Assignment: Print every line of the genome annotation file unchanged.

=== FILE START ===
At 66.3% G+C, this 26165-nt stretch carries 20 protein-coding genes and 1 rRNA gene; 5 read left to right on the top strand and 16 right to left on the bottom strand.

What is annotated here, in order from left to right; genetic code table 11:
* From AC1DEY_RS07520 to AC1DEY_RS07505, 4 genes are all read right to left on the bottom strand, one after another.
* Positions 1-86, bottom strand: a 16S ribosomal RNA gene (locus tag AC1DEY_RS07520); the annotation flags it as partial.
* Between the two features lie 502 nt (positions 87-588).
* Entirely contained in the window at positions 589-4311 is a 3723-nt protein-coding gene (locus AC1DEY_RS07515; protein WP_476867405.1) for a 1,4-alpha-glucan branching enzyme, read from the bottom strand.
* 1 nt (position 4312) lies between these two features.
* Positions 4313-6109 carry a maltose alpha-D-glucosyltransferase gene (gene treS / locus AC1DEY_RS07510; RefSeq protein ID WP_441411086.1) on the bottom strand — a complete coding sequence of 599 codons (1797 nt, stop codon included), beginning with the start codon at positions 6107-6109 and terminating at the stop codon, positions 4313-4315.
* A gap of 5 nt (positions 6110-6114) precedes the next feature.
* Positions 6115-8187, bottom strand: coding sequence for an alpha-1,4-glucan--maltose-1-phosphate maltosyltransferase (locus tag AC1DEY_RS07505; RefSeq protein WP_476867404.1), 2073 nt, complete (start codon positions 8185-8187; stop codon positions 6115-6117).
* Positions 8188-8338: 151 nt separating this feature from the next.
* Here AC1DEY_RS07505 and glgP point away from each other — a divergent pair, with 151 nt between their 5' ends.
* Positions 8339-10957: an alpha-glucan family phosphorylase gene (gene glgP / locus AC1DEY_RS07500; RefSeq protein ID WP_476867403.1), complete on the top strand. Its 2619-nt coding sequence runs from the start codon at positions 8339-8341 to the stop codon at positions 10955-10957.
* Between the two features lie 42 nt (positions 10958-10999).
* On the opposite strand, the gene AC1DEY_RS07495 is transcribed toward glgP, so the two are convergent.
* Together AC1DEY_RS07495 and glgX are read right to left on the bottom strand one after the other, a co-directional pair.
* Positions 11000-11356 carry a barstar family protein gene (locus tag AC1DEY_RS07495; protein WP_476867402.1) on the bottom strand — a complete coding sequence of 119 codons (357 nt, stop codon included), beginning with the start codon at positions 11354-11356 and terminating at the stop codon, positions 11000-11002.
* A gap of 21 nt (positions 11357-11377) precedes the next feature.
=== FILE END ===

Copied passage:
At 66.3% G+C, this 26165-nt stretch carries 20 protein-coding genes and 1 rRNA gene; 5 read left to right on the top strand and 16 right to left on the bottom strand.

What is annotated here, in order from left to right; genetic code table 11:
* From AC1DEY_RS07520 to AC1DEY_RS07505, 4 genes are all read right to left on the bottom strand, one after another.
* Positions 1-86, bottom strand: a 16S ribosomal RNA gene (locus tag AC1DEY_RS07520); the annotation flags it as partial.
* Between the two features lie 502 nt (positions 87-588).
* Entirely contained in the window at positions 589-4311 is a 3723-nt protein-coding gene (locus AC1DEY_RS07515; protein WP_476867405.1) for a 1,4-alpha-glucan branching enzyme, read from the bottom strand.
* 1 nt (position 4312) lies between these two features.
* Positions 4313-6109 carry a maltose alpha-D-glucosyltransferase gene (gene treS / locus AC1DEY_RS07510; RefSeq protein ID WP_441411086.1) on the bottom strand — a complete coding sequence of 599 codons (1797 nt, stop codon included), beginning with the start codon at positions 6107-6109 and terminating at the stop codon, positions 4313-4315.
* A gap of 5 nt (positions 6110-6114) precedes the next feature.
* Positions 6115-8187, bottom strand: coding sequence for an alpha-1,4-glucan--maltose-1-phosphate maltosyltransferase (locus tag AC1DEY_RS07505; RefSeq protein WP_476867404.1), 2073 nt, complete (start codon positions 8185-8187; stop codon positions 6115-6117).
* Positions 8188-8338: 151 nt separating this feature from the next.
* Here AC1DEY_RS07505 and glgP point away from each other — a divergent pair, with 151 nt between their 5' ends.
* Positions 8339-10957: an alpha-glucan family phosphorylase gene (gene glgP / locus AC1DEY_RS07500; RefSeq protein ID WP_476867403.1), complete on the top strand. Its 2619-nt coding sequence runs from the start codon at positions 8339-8341 to the stop codon at positions 10955-10957.
* Between the two features lie 42 nt (positions 10958-10999).
* On the opposite strand, the gene AC1DEY_RS07495 is transcribed toward glgP, so the two are convergent.
* Together AC1DEY_RS07495 and glgX are read right to left on the bottom strand one after the other, a co-directional pair.
* Positions 11000-11356 carry a barstar family protein gene (locus tag AC1DEY_RS07495; protein WP_476867402.1) on the bottom strand — a complete coding sequence of 119 codons (357 nt, stop codon included), beginning with the start codon at positions 11354-11356 and terminating at the stop codon, positions 11000-11002.
* A gap of 21 nt (positions 11357-11377) precedes the next feature.